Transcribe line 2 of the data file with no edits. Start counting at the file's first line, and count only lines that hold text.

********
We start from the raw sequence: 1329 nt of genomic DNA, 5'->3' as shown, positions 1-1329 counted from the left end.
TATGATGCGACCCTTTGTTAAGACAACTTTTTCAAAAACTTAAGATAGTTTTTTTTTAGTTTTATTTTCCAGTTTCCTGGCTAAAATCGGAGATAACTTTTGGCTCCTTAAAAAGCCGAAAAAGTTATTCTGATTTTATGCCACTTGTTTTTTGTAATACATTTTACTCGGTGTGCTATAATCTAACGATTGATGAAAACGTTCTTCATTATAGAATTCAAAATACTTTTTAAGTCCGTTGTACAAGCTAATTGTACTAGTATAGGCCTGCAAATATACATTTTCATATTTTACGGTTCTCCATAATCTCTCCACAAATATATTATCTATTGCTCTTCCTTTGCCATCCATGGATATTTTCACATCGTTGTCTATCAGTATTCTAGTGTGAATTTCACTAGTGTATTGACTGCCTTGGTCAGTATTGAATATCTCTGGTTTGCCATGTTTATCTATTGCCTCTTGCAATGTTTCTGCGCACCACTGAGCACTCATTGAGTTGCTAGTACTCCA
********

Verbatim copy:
TATGATGCGACCCTTTGTTAAGACAACTTTTTCAAAAACTTAAGATAGTTTTTTTTTAGTTTTATTTTCCAGTTTCCTGGCTAAAATCGGAGATAACTTTTGGCTCCTTAAAAAGCCGAAAAAGTTATTCTGATTTTATGCCACTTGTTTTTTGTAATACATTTTACTCGGTGTGCTATAATCTAACGATTGATGAAAACGTTCTTCATTATAGAATTCAAAATACTTTTTAAGTCCGTTGTACAAGCTAATTGTACTAGTATAGGCCTGCAAATATACATTTTCATATTTTACGGTTCTCCATAATCTCTCCACAAATATATTATCTATTGCTCTTCCTTTGCCATCCATGGATATTTTCACATCGTTGTCTATCAGTATTCTAGTGTGAATTTCACTAGTGTATTGACTGCCTTGGTCAGTATTGAATATCTCTGGTTTGCCATGTTTATCTATTGCCTCTTGCAATGTTTCTGCGCACCACTGAGCACTCATTGAGTTGCTAGTACTCCA